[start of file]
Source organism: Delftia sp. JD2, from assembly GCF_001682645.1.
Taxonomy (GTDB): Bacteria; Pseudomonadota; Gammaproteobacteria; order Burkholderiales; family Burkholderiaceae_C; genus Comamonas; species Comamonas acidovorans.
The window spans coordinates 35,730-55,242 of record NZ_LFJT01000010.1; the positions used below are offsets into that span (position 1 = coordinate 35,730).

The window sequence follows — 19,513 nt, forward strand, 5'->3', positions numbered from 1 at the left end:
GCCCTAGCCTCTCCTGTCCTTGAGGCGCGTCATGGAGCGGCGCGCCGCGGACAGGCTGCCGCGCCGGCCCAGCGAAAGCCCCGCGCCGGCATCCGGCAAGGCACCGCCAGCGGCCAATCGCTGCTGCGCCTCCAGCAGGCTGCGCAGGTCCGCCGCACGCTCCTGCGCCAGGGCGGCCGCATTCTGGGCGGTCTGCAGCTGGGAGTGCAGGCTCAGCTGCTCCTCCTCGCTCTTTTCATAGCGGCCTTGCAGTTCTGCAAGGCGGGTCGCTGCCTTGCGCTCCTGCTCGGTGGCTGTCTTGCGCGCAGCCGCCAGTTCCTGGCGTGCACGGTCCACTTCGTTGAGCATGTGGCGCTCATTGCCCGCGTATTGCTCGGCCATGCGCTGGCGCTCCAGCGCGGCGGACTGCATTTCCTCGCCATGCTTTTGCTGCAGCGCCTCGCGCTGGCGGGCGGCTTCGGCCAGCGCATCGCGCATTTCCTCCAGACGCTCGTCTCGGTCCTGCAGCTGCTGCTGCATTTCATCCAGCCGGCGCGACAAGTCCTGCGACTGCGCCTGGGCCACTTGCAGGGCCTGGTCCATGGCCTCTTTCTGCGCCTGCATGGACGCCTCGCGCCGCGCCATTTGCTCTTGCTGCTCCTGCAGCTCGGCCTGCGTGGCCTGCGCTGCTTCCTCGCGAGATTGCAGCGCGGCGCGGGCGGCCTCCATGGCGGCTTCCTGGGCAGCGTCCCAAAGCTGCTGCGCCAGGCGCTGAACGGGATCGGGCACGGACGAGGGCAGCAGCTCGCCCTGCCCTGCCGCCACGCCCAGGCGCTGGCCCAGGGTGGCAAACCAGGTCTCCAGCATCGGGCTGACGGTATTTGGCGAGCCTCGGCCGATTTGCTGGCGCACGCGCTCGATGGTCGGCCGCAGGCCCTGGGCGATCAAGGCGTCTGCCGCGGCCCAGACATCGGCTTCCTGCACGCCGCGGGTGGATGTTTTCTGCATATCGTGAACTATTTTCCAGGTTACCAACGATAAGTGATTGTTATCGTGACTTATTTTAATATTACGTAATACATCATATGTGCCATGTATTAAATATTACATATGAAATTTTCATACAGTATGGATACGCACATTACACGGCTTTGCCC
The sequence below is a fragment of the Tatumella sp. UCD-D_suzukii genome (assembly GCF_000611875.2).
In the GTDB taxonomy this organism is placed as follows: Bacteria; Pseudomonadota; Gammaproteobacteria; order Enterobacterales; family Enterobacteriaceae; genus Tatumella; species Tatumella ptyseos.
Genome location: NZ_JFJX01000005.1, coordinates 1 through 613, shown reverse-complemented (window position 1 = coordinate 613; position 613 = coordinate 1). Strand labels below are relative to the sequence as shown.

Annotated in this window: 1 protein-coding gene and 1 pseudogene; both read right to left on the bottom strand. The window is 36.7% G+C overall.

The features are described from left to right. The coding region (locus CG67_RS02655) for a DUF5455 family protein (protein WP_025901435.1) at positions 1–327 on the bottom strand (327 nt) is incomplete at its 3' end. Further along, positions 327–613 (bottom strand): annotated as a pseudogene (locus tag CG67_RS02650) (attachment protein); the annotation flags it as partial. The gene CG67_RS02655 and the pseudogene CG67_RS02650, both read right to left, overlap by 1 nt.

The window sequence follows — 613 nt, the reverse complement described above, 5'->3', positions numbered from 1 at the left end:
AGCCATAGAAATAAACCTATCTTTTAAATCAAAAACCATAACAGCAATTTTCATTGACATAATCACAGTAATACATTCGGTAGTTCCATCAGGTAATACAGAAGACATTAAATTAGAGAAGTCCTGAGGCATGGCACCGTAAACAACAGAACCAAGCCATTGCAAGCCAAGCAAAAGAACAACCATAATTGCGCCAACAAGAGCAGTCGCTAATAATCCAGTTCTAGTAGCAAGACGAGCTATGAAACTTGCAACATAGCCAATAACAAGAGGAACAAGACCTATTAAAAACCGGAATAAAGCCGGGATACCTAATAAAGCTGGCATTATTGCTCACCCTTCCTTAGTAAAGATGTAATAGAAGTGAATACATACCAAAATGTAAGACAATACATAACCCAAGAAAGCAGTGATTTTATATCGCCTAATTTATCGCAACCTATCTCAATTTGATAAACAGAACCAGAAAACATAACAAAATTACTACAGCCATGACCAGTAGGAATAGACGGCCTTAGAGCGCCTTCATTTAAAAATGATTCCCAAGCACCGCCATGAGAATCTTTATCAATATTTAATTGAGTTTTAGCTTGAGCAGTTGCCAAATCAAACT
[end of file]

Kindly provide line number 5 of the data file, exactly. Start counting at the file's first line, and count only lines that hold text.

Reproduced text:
GCCCTAGCCTCTCCTGTCCTTGAGGCGCGTCATGGAGCGGCGCGCCGCGGACAGGCTGCCGCGCCGGCCCAGCGAAAGCCCCGCGCCGGCATCCGGCAAGGCACCGCCAGCGGCCAATCGCTGCTGCGCCTCCAGCAGGCTGCGCAGGTCCGCCGCACGCTCCTGCGCCAGGGCGGCCGCATTCTGGGCGGTCTGCAGCTGGGAGTGCAGGCTCAGCTGCTCCTCCTCGCTCTTTTCATAGCGGCCTTGCAGTTCTGCAAGGCGGGTCGCTGCCTTGCGCTCCTGCTCGGTGGCTGTCTTGCGCGCAGCCGCCAGTTCCTGGCGTGCACGGTCCACTTCGTTGAGCATGTGGCGCTCATTGCCCGCGTATTGCTCGGCCATGCGCTGGCGCTCCAGCGCGGCGGACTGCATTTCCTCGCCATGCTTTTGCTGCAGCGCCTCGCGCTGGCGGGCGGCTTCGGCCAGCGCATCGCGCATTTCCTCCAGACGCTCGTCTCGGTCCTGCAGCTGCTGCTGCATTTCATCCAGCCGGCGCGACAAGTCCTGCGACTGCGCCTGGGCCACTTGCAGGGCCTGGTCCATGGCCTCTTTCTGCGCCTGCATGGACGCCTCGCGCCGCGCCATTTGCTCTTGCTGCTCCTGCAGCTCGGCCTGCGTGGCCTGCGCTGCTTCCTCGCGAGATTGCAGCGCGGCGCGGGCGGCCTCCATGGCGGCTTCCTGGGCAGCGTCCCAAAGCTGCTGCGCCAGGCGCTGAACGGGATCGGGCACGGACGAGGGCAGCAGCTCGCCCTGCCCTGCCGCCACGCCCAGGCGCTGGCCCAGGGTGGCAAACCAGGTCTCCAGCATCGGGCTGACGGTATTTGGCGAGCCTCGGCCGATTTGCTGGCGCACGCGCTCGATGGTCGGCCGCAGGCCCTGGGCGATCAAGGCGTCTGCCGCGGCCCAGACATCGGCTTCCTGCACGCCGCGGGTGGATGTTTTCTGCATATCGTGAACTATTTTCCAGGTTACCAACGATAAGTGATTGTTATCGTGACTTATTTTAATATTACGTAATACATCATATGTGCCATGTATTAAATATTACATATGAAATTTTCATACAGTATGGATACGCACATTACACGGCTTTGCCC